The use of oral albuterol in infants with bronchiolitis did not result in symptomatic or clinical improvements vs placebo.8-11 Similar to COVID-19 disease, symptoms of bronchiolitis include coughing and difficulty breathing.15 However, bronchiolitis generally does not cause fever or only a slight fever and wheezing may be present. Most cases of bronchiolitis are caused by respiratory syncytial virus, but the illness can also be caused by viruses that cause the common cold or flu. No reports of COVID-19 associated bronchiolitis have been reported at this time. Therefore, the application of this data to patients with COVID-19 is also unclear.

Two trials found oral albuterol ineffective for reducing the frequency, duration, or severity of non-specific cough.12,13 Based on this information, oral albuterol may not be helpful for cough due to COVID-19.

Best practices for mitigation of MDI shortages

In response to the ongoing shortage of albuterol MDIs and potential risks of using nebulized albuterol in patients COVID-19 infection, the Institute for Safe Medication Practices (ISMP) has recently proposed several measures for conserving available MDI supply, including:16,17

  • implementation of “common canister” protocols where a disinfection procedure is established in order to be able to administer doses from the same MDI to multiple patients using a patient-specific spacer
  • use of a patients’ home MDIs throughout hospitalization
  • sending patients home with the MDI that was used throughout hospitalization to prevent unnecessary waste

The approval of the first generic albuterol inhaler on April 8, 2020, is also expected to help mitigate the increased demand for this product.6


The feasibility of using oral albuterol for COVID-19 associated respiratory symptoms has yet to be determined. Clinicians looking to mitigate the shortage of albuterol MDIs may refer to recent  ISMP publications for recommended strategies to conserve the current supply of these products. The recent approval of a generic albuterol inhaler will also help to boost supply.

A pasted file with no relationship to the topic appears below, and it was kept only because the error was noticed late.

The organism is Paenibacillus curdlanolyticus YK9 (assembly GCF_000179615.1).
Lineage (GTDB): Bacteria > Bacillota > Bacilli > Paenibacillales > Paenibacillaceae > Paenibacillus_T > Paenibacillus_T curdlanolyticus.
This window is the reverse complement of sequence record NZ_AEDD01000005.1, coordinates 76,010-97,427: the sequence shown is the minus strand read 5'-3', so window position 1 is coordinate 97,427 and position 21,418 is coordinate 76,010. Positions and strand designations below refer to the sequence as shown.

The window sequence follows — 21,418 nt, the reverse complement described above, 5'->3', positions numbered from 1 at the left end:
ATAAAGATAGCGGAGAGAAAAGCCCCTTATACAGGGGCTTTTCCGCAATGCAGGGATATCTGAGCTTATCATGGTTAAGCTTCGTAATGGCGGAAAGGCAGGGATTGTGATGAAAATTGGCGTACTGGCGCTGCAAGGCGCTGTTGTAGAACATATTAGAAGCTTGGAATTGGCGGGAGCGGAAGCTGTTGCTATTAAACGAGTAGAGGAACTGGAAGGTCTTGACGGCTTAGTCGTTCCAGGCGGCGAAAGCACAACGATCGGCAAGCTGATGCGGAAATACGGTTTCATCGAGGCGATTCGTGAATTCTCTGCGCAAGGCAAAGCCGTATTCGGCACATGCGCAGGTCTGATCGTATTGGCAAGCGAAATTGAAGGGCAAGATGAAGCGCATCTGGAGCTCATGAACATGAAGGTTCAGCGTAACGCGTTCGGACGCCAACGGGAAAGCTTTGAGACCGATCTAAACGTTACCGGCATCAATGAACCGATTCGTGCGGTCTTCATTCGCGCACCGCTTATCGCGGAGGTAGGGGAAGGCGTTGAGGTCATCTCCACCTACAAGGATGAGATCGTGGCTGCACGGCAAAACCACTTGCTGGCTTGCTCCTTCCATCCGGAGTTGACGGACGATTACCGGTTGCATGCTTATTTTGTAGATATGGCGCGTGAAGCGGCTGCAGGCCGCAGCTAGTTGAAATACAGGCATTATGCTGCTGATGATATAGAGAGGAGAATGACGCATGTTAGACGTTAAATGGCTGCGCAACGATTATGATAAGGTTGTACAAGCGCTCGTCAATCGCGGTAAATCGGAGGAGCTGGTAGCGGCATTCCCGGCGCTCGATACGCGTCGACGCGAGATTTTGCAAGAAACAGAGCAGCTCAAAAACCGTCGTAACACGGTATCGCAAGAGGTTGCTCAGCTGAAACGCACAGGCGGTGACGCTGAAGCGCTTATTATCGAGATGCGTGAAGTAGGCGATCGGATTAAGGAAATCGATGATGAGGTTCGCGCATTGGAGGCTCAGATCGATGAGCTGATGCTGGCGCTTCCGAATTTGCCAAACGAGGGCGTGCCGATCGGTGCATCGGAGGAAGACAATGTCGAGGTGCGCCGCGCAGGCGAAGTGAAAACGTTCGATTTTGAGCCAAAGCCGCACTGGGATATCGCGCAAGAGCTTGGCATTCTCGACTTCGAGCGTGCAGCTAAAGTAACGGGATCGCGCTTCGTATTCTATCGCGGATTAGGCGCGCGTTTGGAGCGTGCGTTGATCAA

1. Coronavirus (COVID-19) supply chain update. Food and Drug Administration (FDA). February 27, 2020. Accessed April 10, 2020.
  2. Drug shortages list. American Society of Health-System Pharmacists (ASHP). Accessed April 10, 2020.
  3. Dodge B. Hospitals and pharmacies risk running our of inhalers as the coronavirus strains supplies. Business Insider website. March 24, 2020. Accessed April 10, 2020.
  4. Important COVID-19 information for those with asthma and/or allergies. American College of Allergy Asthma and Immunology (ACAAI). Updated April 9, 2020. Accessed April 10, 2020.
  5. A message to asthma sufferers about a shortage of albuterol metered-dose inhalers. American College of Allergy Asthma and Immunology (ACAAI). Updated April 9, 2020. Accessed April 10, 2020.
  6. O’Reilly DA, Awale A, Cartledge PT. Question 2: Blast from the past: is oral salbutamol useful in resource-poor settings? Arch Dis Child. 2015;100(8):806-809. doi: 10.1136/archdischild-2015-309141.
  7. Gupta P, Aggarwal A, Gupta P, Sharma KK. Oral salbutamol for symptomatic relief in mild bronchiolitis a double blind randomized placebo controlled trial. Indian Pediatr 2008;45(7):547–53.
  8. Patel H, Gouin S, Platt RW. Randomized, double-blind, placebo-controlled trial of oral albuterol in infants with mild-to-moderate acute viral bronchiolitis. J Pediatr. 2003;142(5):509-514.
  9. Cengizlier R, Saraçlar Y, Adalioğlu G, et al. Effect of oral and inhaled salbutamol in infants with bronchiolitis. Acta Paediatr Jpn. 1997;39(1):61-63. doi: 10.1111/j.1442-200x.1997.tb03557.x.
  10. Gadomski AM, Aref GH, el Din OB, et al. Oral versus nebulized albuterol in the management of bronchiolitis in Egypt. J Pediatr. 1994;124(1):131-138.
  11. Bernard DW, Goepp JG, Duggan AK, Serwint JR, Rowe PC. Is oral albuterol effective for acute cough in non-asthmatic children? Acta Paediatr. 1999;88(4):465-467.
  12. Littenberg B, Wheeler M, Smith DS. A randomized controlled trial of oral albuterol in acute cough. J Fam Pract. 1996;42(1):49-53.
  13. Lexicomp. Wolters Kluwer; 2020. Accessed April 9, 2020.
  14. Silver AH, Nazif JM. Bronchiolitis. Pediatr Rev. 2019;40(11):568-576.
  15. Revisiting the need for MDI common canister protocols during the COVID-19 pandemic. Institute for Safe Medication Practices (ISMP). March 26, 2020. Accessed April 10, 2020.
  16. Shared MDIs: can cross-contamination be avoided. Institute for Safe Medication Practices (ISMP). April 9, 2020. Accessed April 10, 2020.

Prepared by:
Katherine Sarna, PharmD, BCPS
Clinical Assistant Professor Drug Information Specialist
University of Illinois at Chicago College of Pharmacy

May 2020

The information presented is current as April 9, 2020. This information is intended as an educational piece and should not be used as the sole source for clinical decision-making.